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In this phone, there are nearly 100 million transistors, in this computer there's over
a billion.
The transistor is in virtually every electronic device we use: TV's, radios, Tamagotchis.
But how does it work?
Well the basic principle is actually incredibly simple.
It works just like this switch, so it controls the flow of electric current.
It can be off, so you could call that the zero state or it could be on, the one state.
And this is how all of our information is now stored and processed, in zeros and ones,
little bits of electric current.
But unlike this switch, a transistor doesn't have any moving parts.
And it also doesn't require a human controller.
Furthermore, it can be switched on and off much more quickly than I can flick this switch.
And finally, and most importantly it is incredibly tiny.
Well this is all thanks to the miracle of semiconductors or rather I should say the
science of semiconductors.
Pure silicon is a semiconductor, which means it conducts electric current better than insulators
but not as well as metals.
This is because an atom of silicon has four electrons in its outermost or valence shell.
This allows it to form bonds with its four nearest neighbours,
Hidey ho there!
G'day Wasaaaaap!?
So it forms a tetrahedral crystal.
But since all these electrons are stuck in bonds, few ever get enough energy to escape
their bonds and travel through the lattice.
So having a small number of mobile charges is what makes silicon a semi-conductor.
Now this wouldn't be all that useful without a semiconductor's secret weapon -- doping.
You've probably heard of doping, it's when you inject a foreign substance in order to
improve performance.
Yeah it's actually just like that, except on the atomic level.
There are two types of doping called n-type and p-type.
To make n-type semiconductor, you take pure silicon and inject a small amount of an element
with 5 valence electrons, like Phosphorous.
This is useful because Phosphorous is similar enough to silicon that it can fit into the
lattice, but it brings with it an extra electron.
So this means now the semiconductor has more mobile charges and so it conducts current
In p-type doping, an element with only three valence electrons is added to the lattice.
Like Boron.
Now this creates a 'hole' - a place where there should be an electron, but there isn't.
But this still increases the conductivity of the silicon because electrons can move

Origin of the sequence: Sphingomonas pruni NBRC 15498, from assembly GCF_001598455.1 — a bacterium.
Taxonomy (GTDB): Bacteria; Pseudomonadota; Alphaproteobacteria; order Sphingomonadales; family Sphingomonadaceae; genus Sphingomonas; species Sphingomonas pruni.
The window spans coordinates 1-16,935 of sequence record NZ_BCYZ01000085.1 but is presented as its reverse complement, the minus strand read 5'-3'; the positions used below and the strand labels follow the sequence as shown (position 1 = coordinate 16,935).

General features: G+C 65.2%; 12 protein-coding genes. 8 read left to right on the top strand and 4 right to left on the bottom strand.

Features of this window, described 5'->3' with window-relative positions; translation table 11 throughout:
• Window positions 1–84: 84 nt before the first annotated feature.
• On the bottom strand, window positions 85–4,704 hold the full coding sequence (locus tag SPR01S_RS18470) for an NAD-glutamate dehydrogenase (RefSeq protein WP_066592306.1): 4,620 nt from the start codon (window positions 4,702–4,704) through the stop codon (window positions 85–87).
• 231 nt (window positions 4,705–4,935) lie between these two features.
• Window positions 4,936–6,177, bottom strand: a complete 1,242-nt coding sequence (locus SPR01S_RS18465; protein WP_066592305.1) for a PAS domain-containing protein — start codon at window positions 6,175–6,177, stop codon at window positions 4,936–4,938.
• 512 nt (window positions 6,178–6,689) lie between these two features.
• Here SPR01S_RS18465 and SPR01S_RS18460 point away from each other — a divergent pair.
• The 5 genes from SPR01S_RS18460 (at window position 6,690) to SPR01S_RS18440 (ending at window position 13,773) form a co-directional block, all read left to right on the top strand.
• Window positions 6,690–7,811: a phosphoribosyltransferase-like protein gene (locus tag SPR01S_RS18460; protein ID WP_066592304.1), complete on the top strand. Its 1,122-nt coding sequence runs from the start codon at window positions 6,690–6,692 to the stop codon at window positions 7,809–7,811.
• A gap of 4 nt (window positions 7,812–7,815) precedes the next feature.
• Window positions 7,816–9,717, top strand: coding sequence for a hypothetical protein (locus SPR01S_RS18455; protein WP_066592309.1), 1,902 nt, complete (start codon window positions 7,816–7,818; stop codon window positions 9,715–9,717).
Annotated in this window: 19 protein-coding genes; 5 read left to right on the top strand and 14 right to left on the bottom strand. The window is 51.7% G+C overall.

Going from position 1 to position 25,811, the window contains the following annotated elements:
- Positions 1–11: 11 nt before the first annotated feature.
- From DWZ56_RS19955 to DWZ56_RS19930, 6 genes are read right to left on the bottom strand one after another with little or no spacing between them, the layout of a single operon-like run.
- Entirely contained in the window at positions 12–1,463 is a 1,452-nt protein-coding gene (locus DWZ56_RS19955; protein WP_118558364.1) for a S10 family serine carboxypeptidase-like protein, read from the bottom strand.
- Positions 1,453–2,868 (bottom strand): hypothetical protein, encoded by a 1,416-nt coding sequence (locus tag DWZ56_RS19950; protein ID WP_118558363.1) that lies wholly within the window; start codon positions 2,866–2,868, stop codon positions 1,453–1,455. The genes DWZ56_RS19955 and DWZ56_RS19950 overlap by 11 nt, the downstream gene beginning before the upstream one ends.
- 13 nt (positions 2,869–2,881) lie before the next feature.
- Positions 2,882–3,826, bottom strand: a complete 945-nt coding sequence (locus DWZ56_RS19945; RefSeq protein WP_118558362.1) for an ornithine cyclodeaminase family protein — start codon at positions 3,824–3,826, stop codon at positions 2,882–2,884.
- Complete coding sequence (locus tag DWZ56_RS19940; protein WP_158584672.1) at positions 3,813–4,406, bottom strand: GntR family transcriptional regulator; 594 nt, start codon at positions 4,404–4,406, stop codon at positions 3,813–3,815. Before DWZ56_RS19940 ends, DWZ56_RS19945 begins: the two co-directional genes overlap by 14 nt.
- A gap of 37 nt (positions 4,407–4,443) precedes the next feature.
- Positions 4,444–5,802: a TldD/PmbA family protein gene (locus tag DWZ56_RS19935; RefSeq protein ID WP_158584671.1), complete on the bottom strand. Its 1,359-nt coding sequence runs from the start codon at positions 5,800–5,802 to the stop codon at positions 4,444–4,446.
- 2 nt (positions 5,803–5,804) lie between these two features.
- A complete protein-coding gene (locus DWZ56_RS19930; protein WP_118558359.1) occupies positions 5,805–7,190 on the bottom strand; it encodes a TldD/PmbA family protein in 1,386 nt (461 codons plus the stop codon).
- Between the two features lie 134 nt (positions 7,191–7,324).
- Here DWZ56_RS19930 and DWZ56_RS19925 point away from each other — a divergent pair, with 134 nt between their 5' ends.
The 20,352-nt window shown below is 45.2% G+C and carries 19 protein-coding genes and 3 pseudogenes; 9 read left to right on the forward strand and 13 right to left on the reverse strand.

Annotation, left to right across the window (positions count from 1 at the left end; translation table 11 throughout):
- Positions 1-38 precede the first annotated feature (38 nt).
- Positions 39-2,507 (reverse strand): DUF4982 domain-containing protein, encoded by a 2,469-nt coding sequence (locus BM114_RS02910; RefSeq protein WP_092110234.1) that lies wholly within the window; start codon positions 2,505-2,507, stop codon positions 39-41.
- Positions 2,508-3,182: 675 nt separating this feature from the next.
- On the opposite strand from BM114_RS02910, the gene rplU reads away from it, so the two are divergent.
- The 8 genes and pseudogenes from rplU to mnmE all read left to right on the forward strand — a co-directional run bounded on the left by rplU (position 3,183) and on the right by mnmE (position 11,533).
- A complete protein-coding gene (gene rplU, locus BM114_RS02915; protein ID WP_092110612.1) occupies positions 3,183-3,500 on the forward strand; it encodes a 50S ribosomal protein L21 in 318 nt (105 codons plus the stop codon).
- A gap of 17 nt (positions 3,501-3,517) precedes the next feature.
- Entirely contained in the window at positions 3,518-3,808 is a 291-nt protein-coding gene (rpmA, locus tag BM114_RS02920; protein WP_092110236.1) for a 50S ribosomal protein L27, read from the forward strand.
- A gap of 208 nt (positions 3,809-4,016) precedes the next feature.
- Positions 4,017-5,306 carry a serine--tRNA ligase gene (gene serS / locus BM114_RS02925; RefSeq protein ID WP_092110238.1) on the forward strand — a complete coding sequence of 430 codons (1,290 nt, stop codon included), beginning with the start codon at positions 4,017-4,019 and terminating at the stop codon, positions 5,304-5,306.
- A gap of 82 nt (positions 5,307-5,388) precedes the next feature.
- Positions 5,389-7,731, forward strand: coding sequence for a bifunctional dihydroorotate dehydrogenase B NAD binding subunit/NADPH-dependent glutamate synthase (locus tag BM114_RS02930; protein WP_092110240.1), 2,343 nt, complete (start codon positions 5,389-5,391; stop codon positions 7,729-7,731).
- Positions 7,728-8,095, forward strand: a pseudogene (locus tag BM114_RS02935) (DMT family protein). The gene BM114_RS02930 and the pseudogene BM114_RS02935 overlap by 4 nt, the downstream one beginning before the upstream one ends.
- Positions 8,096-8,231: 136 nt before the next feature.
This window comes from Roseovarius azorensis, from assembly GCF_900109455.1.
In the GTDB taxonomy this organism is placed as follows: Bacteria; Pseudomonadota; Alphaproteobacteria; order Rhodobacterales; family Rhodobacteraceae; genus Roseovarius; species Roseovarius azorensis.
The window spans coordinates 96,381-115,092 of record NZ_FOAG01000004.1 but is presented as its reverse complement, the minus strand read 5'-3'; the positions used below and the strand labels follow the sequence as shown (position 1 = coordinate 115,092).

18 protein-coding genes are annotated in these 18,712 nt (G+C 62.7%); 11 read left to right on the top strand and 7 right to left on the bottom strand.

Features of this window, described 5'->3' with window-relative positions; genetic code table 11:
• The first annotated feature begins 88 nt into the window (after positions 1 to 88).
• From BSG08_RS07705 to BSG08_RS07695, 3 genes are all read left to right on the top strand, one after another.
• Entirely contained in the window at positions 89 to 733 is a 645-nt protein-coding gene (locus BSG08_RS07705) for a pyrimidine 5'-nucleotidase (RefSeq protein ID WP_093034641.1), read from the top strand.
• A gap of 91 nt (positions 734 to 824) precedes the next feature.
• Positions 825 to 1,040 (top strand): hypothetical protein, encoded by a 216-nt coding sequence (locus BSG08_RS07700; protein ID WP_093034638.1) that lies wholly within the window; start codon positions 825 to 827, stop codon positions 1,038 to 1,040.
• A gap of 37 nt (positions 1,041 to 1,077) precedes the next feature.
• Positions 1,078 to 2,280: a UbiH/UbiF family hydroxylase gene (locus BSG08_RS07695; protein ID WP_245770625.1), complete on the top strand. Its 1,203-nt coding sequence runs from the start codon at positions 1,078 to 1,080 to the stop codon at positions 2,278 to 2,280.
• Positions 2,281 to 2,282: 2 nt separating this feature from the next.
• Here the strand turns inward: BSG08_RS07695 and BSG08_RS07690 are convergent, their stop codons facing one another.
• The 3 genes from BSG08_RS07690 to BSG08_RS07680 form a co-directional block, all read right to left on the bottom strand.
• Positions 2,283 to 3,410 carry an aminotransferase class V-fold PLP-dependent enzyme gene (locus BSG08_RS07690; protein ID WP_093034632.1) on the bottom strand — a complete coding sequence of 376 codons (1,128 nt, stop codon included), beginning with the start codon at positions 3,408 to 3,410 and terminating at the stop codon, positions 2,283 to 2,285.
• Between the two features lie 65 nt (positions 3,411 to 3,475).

into it.
Now although it is electrons that are moving, we like to talk about the holes moving around
-- because there's far fewer of them.
Now since the hole is the lack of an electron, it actually acts as a positive charge.
And this is why p-type semiconductor is actually called p-type.
The p stands for positive - it's positive charges, these holes, which are moving and
conducting the current.
Now it's a common misconception that n-type semiconductors are negatively charged and
p-type semiconductors are positively charged.
That's not true, they are both neutral because they have the same number of electrons and
protons inside them.
The n and the p actually just refer to the sign of charge that can move within them.
So in n-type, it's negative electrons which can move, and in p-type
it's a positive hole that moves.
But they're both neutral!
A transistor is made with both n-type and p-type semiconductors.
A common configuration has n on the ends with p in the middle.
Just like a switch a transistor has an electrical contact at each end and these are called the
source and the drain.
But instead of a mechanical switch, there is a third electrical contact called the gate,
which is insulated from the semiconductor by an oxide layer.
When a transistor is made, the n and p-types don't keep to themselves -- electrons actually
diffuse from the n-type, where there are more of them into the p-type
to fill the holes.
This creates something called the depletion layer.
What's been depleted?
Charges that can move.
There are no more free electrons in the n-type -- why?
Because they've filled the holes in the p-type.
Now this makes the p-type negative thanks to the added electrons.
And this is important because the p-type will now repel any electrons that try to come across
from the n-type.
So the depletion layer actually acts as a barrier, preventing the flow of electric current
through the transistor.
So right now the transistor is off, it's like an open switch, it's in the zero state.
To turn it on, you have to apply a small positive voltage to the gate.
This attracts the electrons over and overcomes that repulsion from the depletion.
It actually shrinks the depletion layer so that electrons can move through and form a
conducting channel.
So the transistor is now on, it's in the one state.
This is remarkable because just by exploiting the properties of a crystal we've been able
to create a switch that doesn't have any moving parts, that can be turned on and off very
quickly just with a voltage, and most importantly it can be made tiny.
Transistors today are only about 22nm wide, which means they are only about 50 atoms across.
But to keep up with Moore's law, they're going to have to keep getting smaller.
Moore's Law states that every two years the number of transistors on a chip should double.
And there is a limit, as those terminals get closer and closer together, quantum effects
become more significant and electrons can actually tunnel from one side to the other.
So you may not be able to make a barrier high enough to stop them from flowing.
Now this will be a real problem for the future of transistors, but we'll probably only face
that another ten years down the track.
So until then transistors, the way we know them, are going to keep getting better.
Once you have let's say three hundred of these qubits, then you have like two to the three
hundred classical bits.
Which is as many particles as there are in the universe.